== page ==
The History Rotation: Part II

The History Rotation -the first post of this topic. After more research and contemplation, I’m expanding on the topic of a history rotation and its role in a liberal education, particularly one modeled after Charlotte Mason, and even more specifically this curriculum. With what focus should the history rotation begin? Is it better to introduce children to their own national history, to British history or to a chronological study of world history, beginning with a study of the ancients? Which rotation better fits the tenets of a Charlotte Mason curriculum, a classical curriculum or this curriculum, A Mind in the Light (AMITL)? There are many reasonable points to be made for either history rot

Not Just Scope But Sequence Too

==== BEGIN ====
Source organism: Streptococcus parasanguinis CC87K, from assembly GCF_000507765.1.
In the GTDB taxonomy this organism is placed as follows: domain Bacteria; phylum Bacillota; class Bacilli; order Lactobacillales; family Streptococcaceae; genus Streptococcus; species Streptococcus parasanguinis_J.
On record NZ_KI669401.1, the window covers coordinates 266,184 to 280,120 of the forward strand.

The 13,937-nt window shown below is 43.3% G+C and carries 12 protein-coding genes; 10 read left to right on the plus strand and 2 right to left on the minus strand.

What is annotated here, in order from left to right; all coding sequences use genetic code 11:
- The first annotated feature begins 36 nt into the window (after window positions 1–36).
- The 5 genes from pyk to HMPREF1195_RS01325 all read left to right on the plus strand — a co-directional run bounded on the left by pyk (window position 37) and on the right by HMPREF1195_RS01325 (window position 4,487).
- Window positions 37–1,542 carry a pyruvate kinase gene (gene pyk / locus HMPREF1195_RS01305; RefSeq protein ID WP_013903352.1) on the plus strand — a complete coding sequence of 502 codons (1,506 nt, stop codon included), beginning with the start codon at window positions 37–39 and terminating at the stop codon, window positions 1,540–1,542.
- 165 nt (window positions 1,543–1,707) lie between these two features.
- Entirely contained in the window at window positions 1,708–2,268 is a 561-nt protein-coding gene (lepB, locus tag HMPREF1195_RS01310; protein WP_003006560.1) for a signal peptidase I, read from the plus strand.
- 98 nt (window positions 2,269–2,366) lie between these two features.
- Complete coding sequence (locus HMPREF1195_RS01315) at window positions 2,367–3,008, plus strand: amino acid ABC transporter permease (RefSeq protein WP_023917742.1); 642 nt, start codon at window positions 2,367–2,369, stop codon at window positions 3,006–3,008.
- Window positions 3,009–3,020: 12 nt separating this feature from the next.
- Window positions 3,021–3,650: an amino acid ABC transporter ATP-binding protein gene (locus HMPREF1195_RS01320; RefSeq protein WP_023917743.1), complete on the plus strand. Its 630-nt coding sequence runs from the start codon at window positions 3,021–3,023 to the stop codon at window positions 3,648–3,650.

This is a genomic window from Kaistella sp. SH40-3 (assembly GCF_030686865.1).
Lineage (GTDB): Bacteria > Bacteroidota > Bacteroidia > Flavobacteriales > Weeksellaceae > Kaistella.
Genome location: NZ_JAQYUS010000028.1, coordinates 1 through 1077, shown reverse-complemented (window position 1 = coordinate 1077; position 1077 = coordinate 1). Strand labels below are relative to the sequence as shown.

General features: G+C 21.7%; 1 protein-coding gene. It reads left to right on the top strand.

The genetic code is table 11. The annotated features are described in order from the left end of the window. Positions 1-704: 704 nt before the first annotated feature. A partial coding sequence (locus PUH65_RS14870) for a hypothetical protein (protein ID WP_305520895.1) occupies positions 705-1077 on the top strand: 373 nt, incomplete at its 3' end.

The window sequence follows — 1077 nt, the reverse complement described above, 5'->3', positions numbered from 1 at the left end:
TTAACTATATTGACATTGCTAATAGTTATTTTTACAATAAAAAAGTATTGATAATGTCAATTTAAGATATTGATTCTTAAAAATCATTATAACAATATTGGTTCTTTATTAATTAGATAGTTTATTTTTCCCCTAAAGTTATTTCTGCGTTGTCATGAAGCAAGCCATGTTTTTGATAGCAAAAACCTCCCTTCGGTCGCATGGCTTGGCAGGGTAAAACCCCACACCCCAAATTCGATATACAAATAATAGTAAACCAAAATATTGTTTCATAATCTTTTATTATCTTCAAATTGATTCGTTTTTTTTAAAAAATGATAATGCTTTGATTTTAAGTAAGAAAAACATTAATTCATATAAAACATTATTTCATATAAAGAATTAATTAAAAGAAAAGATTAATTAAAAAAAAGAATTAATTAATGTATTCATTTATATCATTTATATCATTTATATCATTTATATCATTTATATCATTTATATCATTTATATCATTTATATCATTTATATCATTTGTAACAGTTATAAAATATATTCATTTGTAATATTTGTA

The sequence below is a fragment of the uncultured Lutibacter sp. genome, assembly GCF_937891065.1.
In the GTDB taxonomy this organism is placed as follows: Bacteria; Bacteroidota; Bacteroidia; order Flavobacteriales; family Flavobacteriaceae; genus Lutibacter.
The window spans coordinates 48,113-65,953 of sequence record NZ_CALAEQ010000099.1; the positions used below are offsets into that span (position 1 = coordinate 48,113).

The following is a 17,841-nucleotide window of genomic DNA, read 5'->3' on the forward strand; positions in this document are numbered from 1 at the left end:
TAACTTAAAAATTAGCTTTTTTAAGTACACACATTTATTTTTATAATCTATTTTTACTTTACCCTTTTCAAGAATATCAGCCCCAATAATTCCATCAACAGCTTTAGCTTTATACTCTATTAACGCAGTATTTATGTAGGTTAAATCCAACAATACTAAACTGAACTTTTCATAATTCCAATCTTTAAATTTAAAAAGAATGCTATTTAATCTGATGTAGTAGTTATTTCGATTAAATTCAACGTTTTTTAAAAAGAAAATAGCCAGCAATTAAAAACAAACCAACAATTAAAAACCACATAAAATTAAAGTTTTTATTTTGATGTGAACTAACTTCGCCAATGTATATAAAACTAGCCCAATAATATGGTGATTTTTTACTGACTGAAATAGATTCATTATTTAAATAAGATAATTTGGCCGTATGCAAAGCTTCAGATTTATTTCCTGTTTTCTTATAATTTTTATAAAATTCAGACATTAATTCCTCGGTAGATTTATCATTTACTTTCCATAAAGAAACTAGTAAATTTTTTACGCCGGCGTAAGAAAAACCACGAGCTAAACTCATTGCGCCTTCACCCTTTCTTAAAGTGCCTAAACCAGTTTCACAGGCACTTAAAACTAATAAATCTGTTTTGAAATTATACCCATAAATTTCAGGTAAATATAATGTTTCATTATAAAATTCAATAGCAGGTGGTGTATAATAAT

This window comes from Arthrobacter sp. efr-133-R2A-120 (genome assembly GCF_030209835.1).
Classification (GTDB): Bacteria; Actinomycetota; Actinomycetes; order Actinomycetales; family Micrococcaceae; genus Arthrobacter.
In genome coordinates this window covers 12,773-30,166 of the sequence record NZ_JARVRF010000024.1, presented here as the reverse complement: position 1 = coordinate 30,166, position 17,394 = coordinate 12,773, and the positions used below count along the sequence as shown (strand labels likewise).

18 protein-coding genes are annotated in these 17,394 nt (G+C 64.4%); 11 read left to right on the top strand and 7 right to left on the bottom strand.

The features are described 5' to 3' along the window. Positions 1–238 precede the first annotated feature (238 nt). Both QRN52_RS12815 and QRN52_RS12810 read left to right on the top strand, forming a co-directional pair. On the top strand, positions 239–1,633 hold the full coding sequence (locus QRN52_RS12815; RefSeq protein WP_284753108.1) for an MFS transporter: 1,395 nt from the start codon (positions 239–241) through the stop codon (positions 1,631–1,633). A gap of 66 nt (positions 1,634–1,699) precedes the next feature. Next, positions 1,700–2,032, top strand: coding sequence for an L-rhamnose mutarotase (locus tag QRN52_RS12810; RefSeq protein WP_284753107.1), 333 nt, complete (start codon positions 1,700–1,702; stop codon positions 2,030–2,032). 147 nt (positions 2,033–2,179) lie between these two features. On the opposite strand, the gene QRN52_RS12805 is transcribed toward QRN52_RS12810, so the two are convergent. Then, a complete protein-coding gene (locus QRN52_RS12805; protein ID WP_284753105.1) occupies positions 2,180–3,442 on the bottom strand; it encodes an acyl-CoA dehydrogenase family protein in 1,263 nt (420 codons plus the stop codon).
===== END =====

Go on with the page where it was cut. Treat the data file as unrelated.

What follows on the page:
I created the table which follows based on notes that I’ve actually been taking and keeping for a number of years now. My interest in when books are scheduled in different Charlotte Mason curricula and their specific scopes and sequences is based largely on a fundamental principle of mine. To me, it really does matter when a child is introduced to a book, especially with regard to curricula which purport to be built largely on the idea that a wide variety of living books is essential to said child’s education. These curricula are also built on the idea that these books have been specially chosen to offer the very best that a book can offer: a true example of literary art, one which captures

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